Chris Botti's melancholy
sound strikes a chord
we rang Chris Botti on his cell
phone last week, he was doing
what he loves best (other than
playing trumpet) - strolling the
streets of SoHo and frequenting
sidewalk cafes. It's the kind
of romantic image his velvety,
sublime music portrays, one we've
come to expect from a jazz heartthrob
with legions of female admirers,
among them Oprah Winfrey and former
girlfriend Katie Couric.
"I just love your music,"
a woman says, interrupting our
conversation. "My daughter
sent me your CD and she loves
Such is life for the 43-year-old
acclaimed trumpeter whose jazz-pop
albums appeal to traditional jazz
fans and mainstream audiences.
His latest effort for Columbia
Records, "To Love Again,"
which includes duets with Sting,
Jill Scott, Gladys Knight and
Aerosmith's Steven Tyler, debuted
at the top of Billboard's jazz
charts and No. 18 on its Top 200
best-selling album list. Early
sales indicate it will outpace
his previous and RIAA Gold-certified
release, "When I Fall in
Love." And next month, PBS
debuts a concert filmed in Los
But for all of Botti's (pronounced
Bo-dee) chart-topping success,
he leads a Zen-like life. While
most musicians brag about living
on the road, Botti literally does.
With no permanent residence, each
day he hauls two suitcases stuffed
with designer clothes by Prada,
Gucci and Costume National from
hotel to hotel. He's one of a
few jazz artists whose shows are
so in demand that he plays 250
to 300 of them a year and doesn't
need a home.
"I feel fortunate to be
in the position of keeping the
same group of musicians on the
road," he says. "It's
hard to do that in jazz; it's
not like you grow up as a band
and drive around in a van. I've
been able to attract the best
musicians and keep them together
and that's been the most gratifying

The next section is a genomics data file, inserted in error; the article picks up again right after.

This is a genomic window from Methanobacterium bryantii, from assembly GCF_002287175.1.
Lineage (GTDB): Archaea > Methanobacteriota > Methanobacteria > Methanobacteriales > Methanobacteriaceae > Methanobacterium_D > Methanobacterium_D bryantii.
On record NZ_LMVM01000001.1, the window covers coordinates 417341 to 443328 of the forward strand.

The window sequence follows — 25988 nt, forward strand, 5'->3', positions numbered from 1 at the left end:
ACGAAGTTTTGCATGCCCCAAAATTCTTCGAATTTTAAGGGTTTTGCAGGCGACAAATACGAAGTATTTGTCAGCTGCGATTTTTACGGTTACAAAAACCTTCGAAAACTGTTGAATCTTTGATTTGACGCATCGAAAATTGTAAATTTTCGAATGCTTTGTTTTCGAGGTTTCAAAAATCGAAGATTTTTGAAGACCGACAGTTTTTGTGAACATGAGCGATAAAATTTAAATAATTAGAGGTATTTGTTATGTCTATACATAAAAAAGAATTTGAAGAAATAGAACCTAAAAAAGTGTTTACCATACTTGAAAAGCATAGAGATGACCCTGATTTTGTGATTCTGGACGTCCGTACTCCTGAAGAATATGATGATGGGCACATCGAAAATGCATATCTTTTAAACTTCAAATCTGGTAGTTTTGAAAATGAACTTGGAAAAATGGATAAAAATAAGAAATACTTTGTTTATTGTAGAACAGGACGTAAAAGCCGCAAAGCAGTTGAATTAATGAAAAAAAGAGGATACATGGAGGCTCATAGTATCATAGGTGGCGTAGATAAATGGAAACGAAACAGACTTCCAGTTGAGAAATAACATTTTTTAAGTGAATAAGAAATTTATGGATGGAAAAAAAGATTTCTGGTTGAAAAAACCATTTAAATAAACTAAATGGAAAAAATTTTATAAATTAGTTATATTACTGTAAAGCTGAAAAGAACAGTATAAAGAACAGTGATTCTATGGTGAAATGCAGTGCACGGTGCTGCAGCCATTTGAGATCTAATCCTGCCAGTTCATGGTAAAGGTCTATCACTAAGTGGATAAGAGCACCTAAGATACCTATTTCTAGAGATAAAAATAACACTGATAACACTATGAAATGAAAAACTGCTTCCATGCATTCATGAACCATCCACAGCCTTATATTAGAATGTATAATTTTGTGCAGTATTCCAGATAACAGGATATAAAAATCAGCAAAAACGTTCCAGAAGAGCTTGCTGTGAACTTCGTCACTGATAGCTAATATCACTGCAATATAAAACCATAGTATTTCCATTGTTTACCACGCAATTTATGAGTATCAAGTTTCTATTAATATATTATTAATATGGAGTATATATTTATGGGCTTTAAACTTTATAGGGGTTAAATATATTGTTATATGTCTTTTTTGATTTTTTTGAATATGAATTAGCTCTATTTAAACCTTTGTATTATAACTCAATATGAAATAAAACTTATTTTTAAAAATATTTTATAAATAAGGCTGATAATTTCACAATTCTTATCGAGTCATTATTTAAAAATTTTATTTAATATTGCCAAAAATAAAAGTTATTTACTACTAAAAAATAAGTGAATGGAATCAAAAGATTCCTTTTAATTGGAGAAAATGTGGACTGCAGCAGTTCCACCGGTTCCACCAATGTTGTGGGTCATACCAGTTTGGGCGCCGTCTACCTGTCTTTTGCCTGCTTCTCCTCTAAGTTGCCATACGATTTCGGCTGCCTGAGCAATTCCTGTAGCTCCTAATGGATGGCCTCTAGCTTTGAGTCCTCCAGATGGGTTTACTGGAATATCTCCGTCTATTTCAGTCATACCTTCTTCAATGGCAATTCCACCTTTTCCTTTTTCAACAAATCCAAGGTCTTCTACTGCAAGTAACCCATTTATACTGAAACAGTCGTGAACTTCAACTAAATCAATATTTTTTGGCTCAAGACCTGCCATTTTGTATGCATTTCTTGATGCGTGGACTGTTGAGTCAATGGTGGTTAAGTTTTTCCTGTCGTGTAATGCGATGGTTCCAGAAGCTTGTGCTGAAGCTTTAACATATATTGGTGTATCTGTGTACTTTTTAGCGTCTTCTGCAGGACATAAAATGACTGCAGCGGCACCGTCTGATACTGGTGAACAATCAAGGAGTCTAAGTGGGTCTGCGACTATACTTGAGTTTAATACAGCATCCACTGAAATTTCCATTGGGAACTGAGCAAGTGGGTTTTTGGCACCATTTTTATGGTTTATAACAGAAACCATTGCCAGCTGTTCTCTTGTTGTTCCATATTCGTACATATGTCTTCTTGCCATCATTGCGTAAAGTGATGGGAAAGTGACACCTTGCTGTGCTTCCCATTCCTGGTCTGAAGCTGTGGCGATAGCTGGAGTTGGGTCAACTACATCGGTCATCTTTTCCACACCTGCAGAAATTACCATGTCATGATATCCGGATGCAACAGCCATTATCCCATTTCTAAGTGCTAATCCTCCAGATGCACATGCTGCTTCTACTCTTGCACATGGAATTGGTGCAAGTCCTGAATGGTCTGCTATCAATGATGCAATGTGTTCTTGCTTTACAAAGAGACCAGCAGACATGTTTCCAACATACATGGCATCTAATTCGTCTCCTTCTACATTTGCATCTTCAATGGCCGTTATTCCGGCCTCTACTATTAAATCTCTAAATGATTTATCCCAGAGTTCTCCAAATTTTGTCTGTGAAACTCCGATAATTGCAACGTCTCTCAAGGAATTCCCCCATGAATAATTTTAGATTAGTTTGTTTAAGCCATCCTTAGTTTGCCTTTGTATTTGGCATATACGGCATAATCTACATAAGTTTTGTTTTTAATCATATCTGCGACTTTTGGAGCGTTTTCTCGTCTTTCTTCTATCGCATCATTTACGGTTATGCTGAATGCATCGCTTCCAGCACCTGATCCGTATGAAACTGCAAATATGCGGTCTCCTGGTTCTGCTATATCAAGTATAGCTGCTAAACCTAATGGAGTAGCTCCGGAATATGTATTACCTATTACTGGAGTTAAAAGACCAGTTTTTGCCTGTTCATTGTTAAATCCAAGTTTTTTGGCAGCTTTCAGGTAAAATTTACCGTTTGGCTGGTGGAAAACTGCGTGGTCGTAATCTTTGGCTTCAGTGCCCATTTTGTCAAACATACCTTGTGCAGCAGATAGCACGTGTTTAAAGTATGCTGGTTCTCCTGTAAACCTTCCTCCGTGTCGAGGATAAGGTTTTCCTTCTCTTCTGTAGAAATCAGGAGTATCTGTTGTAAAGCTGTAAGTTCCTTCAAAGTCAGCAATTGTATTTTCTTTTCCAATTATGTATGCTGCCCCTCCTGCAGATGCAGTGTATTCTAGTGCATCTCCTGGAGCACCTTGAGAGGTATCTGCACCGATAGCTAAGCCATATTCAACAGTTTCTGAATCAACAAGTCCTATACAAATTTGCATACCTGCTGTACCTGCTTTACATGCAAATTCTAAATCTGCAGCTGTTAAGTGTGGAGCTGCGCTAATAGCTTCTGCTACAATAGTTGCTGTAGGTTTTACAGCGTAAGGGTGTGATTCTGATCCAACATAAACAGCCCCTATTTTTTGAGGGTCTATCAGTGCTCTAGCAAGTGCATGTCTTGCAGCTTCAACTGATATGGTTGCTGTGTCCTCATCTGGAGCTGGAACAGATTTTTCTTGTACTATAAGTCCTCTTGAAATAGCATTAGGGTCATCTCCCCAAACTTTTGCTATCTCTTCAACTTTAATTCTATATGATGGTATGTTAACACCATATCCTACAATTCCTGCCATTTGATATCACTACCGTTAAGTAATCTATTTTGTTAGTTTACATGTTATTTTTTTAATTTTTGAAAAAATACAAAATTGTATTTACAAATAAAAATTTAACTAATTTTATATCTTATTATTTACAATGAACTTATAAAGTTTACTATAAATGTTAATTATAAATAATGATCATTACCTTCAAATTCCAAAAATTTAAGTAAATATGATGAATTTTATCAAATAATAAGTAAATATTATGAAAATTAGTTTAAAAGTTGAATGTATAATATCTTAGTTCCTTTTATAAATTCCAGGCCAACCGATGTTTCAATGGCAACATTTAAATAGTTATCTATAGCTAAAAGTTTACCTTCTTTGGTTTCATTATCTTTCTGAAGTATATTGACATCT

thing for me."
At no time is that pride more
evident than now. Like his idol
before him, Miles Davis, whose
bittersweet sound inspired him
to play trumpet, the Oregon native
eagerly shares the limelight with
his musicians each night. They
include pianist Billy Childs,
guitarist Marc Whitfield, drummer
Billy Kilson, bassist Jon Ossman
and vocalist Jeanne Jolly. And
between them and their bandleader,
the group boasts seven current
"This is my favorite combo
of musicians," Botti says.
"It's one of the finest jazz
groups out there. I'm just proud
to be in it."
That all-star group takes on
legendary status with the temporary
inclusion of iconic jazz saxophonist
David Sanborn, with whom Botti
is co-headlining a tour this month.
The trumpeter calls it "the
ultimate super band."
And though Botti feels fortunate
to work with such amazing musicians,
respect begets respect, so it's
no surprise high-caliber players
are eager to work with him. To
assemble the all-star lineup of
singers for his new album, he
called upon his friends. When
he phoned Tyler, for example,
Botti says the hall of fame rocker
was on vacation and immediately
agreed to participate, no questions
"The biggest reward from
that record was the enthusiasm
everyone had to sing on it,"
Botti says. "The Grammy nominations
and the chart positions are great,
but ultimately the way you interact
with other musicians is the most
important thing to me."
Botti learned how to interact
with other musicians at an early
age. His mother is a classically
trained pianist, and following
his move to New York City in 1986,
he studied under the late trumpeter
Woody Shaw. A series of side jobs
with the likes of Paul Simon and
Natalie Merchant not only led
him to a watershed partnership
with Sting in 1999, they also
helped him define his sound and
his audience. Unlike most "jazz
players" steeped in the bebop
tradition, Botti prefers to paint
broad, textural musical canvases
that owe more to romance and ambiance
than pure improvisation, though
you'll never hear him play the
same song the same way twice.
"The word 'jazz' has become
such a broad thing, but to some
it's very small," he says.
"Some feel Norah Jones is
jazz and to others jazz is Miles
Davis, Wayne Shorter, Charlie
Parker, Dizzy Gillespie and John
Coltrane. But what it comes down
to is adult music."
Call it what you want, jazz
or pop, but Botti has earned the
respect of his peers and the adoration
of mainstream audiences. It's
an impressive feat for someone
whose music is best summed up
in a Joni Mitchell lyric - "there's
comfort in melancholy."
"There's a fine line between
heartbreak and love," Botti
says. "It's a compliment
when someone tells me my music
put them in a place when where
they were almost in tears."
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